* Note, If you decide to do the web quest I would count that as science activity too as they will be learning about and studying animals on the prairie.


This Map of Laura's Travels is very neat. Print it out and have children color it along her route as you read.

We have a family friend named Mr. R who is 98 years old. Just for fun Chloe tried on an authentic prairie hat worn by his family while traveling to Oklahoma in a covered wagon.


I hope that you found this information helpful.

Happy Learning!

Saturday, July 4, 2009

Frog and Toad are Friends

Photobucket "Frog drank the tea, and then he said, "Tell me a story while I am resting." - The Story Arnold Lobel

Frog and Toad are Friends was the first full book that my oldest child ever read aloud to me. I have such wonderful memories and pride when I think about our time spent with this book.

There are tons of ways to extend this book. I'm sure I'm only scratching the surface a little when I mention some of the activities we enjoyed.
Extend with Math:

Have your child jump like a frog and measure the distance of their jump. Older children can calculate the difference of each jump to find an average distance.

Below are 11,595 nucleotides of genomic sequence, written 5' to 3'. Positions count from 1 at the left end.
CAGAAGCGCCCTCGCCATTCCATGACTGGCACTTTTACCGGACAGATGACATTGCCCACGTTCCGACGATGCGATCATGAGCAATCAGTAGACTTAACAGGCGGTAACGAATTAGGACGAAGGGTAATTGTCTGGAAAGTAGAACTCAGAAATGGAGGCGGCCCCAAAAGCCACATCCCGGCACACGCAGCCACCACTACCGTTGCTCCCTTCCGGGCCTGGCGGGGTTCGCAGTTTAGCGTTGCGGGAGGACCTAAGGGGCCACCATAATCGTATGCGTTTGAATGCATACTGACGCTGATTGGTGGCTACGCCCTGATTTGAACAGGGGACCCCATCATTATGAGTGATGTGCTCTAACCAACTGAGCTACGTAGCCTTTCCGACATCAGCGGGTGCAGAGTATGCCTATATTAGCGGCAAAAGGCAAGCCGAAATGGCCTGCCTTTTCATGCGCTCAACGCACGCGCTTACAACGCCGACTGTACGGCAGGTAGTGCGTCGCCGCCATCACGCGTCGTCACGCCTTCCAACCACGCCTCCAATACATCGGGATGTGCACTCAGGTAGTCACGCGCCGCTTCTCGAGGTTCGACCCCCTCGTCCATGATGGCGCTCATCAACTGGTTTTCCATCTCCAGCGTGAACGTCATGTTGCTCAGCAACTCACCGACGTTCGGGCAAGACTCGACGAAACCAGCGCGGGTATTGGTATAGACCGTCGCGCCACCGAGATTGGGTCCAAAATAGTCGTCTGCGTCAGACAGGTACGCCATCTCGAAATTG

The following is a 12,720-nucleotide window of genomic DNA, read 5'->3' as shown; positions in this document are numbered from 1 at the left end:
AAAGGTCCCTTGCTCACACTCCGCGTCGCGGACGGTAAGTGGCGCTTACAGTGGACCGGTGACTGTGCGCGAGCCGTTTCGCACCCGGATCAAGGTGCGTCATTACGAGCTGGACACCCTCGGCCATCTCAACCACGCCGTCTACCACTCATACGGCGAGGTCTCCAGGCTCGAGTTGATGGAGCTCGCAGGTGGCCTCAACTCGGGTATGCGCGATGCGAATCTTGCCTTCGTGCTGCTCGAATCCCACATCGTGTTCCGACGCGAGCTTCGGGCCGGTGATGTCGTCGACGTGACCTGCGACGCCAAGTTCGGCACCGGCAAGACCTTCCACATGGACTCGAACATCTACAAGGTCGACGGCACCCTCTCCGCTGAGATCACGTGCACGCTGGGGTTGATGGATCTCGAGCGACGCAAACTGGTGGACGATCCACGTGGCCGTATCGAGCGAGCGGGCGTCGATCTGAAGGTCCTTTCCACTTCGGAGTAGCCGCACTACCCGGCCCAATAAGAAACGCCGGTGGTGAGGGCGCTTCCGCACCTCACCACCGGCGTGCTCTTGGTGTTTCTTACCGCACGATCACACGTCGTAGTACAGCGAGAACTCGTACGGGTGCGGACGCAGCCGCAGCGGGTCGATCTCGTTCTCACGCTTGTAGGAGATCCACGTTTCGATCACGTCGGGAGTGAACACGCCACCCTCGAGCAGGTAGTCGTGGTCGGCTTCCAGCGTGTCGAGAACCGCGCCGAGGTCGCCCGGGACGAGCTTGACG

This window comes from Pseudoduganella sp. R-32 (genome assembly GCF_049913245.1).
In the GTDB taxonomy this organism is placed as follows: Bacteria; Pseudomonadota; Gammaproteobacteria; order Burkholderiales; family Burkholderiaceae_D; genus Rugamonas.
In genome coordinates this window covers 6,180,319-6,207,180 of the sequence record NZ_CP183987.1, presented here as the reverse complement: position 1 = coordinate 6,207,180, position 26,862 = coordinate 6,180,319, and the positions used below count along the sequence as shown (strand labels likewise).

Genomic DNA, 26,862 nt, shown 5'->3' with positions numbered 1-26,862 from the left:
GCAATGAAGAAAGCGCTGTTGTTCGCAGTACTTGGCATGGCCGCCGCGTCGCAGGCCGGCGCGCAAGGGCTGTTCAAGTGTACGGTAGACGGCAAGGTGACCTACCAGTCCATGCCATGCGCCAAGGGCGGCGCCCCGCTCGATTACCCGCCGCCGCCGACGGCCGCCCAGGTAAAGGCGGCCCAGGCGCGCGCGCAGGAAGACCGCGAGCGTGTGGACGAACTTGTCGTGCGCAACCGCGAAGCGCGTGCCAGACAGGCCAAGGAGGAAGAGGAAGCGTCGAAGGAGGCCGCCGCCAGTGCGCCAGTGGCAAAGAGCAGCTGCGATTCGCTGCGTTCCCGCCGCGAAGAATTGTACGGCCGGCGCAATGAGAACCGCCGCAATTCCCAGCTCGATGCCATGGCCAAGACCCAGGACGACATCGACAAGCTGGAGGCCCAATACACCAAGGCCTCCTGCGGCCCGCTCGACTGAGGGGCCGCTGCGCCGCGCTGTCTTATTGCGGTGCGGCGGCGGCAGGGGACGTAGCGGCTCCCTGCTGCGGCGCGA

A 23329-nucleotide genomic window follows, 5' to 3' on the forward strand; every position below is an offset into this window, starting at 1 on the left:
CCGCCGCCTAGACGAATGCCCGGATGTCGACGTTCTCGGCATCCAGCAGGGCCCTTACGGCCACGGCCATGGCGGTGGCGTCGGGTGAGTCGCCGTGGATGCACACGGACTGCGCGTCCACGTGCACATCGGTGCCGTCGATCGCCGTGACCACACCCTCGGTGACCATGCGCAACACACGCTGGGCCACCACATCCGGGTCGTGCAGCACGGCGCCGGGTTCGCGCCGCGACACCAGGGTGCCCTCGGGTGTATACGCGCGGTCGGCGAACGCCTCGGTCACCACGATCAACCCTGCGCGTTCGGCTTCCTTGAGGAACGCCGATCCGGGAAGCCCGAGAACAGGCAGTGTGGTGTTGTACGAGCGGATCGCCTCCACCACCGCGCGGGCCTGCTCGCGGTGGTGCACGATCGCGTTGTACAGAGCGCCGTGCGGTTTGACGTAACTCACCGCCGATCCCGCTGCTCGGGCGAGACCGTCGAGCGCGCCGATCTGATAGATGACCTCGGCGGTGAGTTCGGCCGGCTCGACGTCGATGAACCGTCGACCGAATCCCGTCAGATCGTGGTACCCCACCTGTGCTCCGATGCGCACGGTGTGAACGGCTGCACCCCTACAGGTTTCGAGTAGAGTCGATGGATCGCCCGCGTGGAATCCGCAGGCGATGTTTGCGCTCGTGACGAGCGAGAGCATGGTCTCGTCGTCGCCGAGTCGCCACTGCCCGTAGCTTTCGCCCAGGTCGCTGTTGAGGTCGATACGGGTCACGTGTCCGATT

We have an algabraic funtastic frogs workbook and frog manipulative's. You can find them here. I picked these up from Mardel's and have enjoyed the many ways to use them. You can sort frogs by colors, string in patterns, categorize by size or use in conjunction with the workbook. They are loads of fun and keep little ones busy while harder work can begin with the older children.

I found a really cute Kindergarten math activity here that your child might enjoy.

I'll be mentioning some cooking activities later in the post too that I believe are great ways of making math "living". Simply discuss measurements while cooking and help them apply it to the item being made.

Extend with Science:

Sparklebox has great Tadpole/ Frog Growth Posters that are available for free download. These would be wonderful to place on your walls where you study.